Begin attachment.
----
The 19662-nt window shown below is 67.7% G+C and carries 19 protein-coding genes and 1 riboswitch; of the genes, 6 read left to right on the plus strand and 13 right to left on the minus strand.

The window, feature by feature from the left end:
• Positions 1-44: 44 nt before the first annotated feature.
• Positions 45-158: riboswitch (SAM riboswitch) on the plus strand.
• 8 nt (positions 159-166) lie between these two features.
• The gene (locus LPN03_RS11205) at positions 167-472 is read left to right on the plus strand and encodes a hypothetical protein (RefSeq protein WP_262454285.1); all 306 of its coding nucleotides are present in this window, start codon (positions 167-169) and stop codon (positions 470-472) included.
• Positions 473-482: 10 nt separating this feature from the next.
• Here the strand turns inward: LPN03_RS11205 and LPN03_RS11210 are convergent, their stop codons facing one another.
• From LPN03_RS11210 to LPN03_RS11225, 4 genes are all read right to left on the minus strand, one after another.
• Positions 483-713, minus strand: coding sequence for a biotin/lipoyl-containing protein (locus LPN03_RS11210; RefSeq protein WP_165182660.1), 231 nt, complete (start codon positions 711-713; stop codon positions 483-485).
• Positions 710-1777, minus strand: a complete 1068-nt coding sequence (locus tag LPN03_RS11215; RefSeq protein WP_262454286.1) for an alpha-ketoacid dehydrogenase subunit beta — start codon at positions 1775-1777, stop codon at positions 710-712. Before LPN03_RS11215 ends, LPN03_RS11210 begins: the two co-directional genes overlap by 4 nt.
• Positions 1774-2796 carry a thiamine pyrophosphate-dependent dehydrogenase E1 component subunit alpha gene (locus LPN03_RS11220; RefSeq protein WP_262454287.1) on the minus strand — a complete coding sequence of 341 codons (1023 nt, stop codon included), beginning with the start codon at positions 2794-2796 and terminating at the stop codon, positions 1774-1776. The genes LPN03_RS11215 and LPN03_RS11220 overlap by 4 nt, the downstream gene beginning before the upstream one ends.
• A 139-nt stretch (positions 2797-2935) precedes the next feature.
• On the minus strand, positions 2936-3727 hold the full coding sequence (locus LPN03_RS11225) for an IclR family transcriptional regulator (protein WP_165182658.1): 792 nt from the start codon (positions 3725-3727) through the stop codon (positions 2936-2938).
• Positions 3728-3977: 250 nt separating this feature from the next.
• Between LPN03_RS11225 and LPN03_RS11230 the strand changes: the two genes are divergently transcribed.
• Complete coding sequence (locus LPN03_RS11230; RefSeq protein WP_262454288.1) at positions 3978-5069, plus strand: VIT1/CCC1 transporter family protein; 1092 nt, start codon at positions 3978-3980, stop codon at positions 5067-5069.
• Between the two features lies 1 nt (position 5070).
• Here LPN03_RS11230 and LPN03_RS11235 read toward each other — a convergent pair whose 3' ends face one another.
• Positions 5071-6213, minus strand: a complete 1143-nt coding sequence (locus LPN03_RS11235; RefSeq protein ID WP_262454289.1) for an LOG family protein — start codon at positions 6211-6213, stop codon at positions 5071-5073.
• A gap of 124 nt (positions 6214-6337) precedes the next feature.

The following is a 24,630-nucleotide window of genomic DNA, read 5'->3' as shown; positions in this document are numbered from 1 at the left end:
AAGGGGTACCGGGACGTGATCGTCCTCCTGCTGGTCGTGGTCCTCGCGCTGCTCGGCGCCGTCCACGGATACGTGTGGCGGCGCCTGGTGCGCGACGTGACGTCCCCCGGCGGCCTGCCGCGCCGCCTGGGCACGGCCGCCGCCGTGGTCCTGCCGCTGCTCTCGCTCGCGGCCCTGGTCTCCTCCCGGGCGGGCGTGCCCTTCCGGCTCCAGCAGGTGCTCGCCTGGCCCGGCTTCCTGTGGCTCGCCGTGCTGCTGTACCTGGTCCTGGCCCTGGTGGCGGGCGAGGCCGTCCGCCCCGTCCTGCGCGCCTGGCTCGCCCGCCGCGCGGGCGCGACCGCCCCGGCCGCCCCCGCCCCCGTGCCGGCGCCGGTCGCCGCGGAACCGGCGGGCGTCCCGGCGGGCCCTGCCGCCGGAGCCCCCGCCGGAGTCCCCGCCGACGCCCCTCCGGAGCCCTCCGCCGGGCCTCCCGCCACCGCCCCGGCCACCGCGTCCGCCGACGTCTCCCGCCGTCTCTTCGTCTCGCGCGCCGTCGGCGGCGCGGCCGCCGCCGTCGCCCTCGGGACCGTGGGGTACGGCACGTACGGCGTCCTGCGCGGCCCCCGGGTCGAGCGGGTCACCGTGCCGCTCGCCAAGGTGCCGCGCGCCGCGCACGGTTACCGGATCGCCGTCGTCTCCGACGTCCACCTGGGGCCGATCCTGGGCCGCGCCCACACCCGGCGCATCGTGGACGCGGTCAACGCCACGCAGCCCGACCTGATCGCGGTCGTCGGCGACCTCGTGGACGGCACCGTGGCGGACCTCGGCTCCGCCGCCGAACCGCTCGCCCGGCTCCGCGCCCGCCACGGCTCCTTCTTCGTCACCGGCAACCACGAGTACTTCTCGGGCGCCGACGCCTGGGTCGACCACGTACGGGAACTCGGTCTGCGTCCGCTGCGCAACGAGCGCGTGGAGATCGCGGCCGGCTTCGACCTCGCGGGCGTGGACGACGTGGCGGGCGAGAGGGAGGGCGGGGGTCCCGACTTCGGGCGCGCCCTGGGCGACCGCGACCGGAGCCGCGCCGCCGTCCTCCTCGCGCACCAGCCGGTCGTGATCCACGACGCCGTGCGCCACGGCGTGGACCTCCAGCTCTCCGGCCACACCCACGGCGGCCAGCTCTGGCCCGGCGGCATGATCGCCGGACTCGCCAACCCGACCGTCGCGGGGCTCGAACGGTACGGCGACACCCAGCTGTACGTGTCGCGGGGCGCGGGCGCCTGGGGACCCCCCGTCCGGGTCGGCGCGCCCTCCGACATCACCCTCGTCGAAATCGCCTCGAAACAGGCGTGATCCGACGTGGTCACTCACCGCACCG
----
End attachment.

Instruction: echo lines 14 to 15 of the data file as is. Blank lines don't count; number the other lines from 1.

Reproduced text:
• On the minus strand, positions 2936-3727 hold the full coding sequence (locus LPN03_RS11225) for an IclR family transcriptional regulator (protein WP_165182658.1): 792 nt from the start codon (positions 3725-3727) through the stop codon (positions 2936-2938).
• Positions 3728-3977: 250 nt separating this feature from the next.